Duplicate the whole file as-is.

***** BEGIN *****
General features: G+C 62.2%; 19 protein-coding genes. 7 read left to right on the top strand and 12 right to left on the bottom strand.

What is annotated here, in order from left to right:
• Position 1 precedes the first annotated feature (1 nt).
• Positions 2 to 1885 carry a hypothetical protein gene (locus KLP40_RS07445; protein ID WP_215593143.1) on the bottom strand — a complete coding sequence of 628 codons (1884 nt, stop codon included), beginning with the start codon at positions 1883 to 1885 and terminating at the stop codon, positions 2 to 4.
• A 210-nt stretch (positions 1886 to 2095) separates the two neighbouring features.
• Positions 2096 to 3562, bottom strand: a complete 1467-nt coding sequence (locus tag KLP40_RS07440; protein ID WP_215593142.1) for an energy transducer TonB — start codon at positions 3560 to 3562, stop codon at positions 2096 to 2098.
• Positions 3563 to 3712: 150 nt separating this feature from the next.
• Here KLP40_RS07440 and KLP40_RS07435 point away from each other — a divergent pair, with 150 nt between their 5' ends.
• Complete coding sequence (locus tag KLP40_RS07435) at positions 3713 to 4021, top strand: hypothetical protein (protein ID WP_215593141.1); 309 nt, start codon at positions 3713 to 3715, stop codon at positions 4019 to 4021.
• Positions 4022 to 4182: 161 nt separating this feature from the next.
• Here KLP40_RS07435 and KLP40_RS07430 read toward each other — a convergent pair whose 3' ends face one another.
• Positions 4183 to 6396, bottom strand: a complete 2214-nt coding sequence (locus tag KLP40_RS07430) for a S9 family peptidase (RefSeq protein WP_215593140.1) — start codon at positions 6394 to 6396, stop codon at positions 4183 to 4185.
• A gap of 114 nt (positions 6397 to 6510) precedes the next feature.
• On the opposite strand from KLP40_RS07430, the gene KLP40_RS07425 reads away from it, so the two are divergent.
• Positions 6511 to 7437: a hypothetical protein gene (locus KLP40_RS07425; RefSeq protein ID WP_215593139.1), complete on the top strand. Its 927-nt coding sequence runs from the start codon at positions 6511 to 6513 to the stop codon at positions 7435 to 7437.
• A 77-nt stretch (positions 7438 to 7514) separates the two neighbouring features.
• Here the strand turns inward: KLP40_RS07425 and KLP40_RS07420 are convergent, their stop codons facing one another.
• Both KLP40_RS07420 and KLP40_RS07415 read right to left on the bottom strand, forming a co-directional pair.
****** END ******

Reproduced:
General features: G+C 62.2%; 19 protein-coding genes. 7 read left to right on the top strand and 12 right to left on the bottom strand.

What is annotated here, in order from left to right:
• Position 1 precedes the first annotated feature (1 nt).
• Positions 2 to 1885 carry a hypothetical protein gene (locus KLP40_RS07445; protein ID WP_215593143.1) on the bottom strand — a complete coding sequence of 628 codons (1884 nt, stop codon included), beginning with the start codon at positions 1883 to 1885 and terminating at the stop codon, positions 2 to 4.
• A 210-nt stretch (positions 1886 to 2095) separates the two neighbouring features.
• Positions 2096 to 3562, bottom strand: a complete 1467-nt coding sequence (locus tag KLP40_RS07440; protein ID WP_215593142.1) for an energy transducer TonB — start codon at positions 3560 to 3562, stop codon at positions 2096 to 2098.
• Positions 3563 to 3712: 150 nt separating this feature from the next.
• Here KLP40_RS07440 and KLP40_RS07435 point away from each other — a divergent pair, with 150 nt between their 5' ends.
• Complete coding sequence (locus tag KLP40_RS07435) at positions 3713 to 4021, top strand: hypothetical protein (protein ID WP_215593141.1); 309 nt, start codon at positions 3713 to 3715, stop codon at positions 4019 to 4021.
• Positions 4022 to 4182: 161 nt separating this feature from the next.
• Here KLP40_RS07435 and KLP40_RS07430 read toward each other — a convergent pair whose 3' ends face one another.
• Positions 4183 to 6396, bottom strand: a complete 2214-nt coding sequence (locus tag KLP40_RS07430) for a S9 family peptidase (RefSeq protein WP_215593140.1) — start codon at positions 6394 to 6396, stop codon at positions 4183 to 4185.
• A gap of 114 nt (positions 6397 to 6510) precedes the next feature.
• On the opposite strand from KLP40_RS07430, the gene KLP40_RS07425 reads away from it, so the two are divergent.
• Positions 6511 to 7437: a hypothetical protein gene (locus KLP40_RS07425; RefSeq protein ID WP_215593139.1), complete on the top strand. Its 927-nt coding sequence runs from the start codon at positions 6511 to 6513 to the stop codon at positions 7435 to 7437.
• A 77-nt stretch (positions 7438 to 7514) separates the two neighbouring features.
• Here the strand turns inward: KLP40_RS07425 and KLP40_RS07420 are convergent, their stop codons facing one another.
• Both KLP40_RS07420 and KLP40_RS07415 read right to left on the bottom strand, forming a co-directional pair.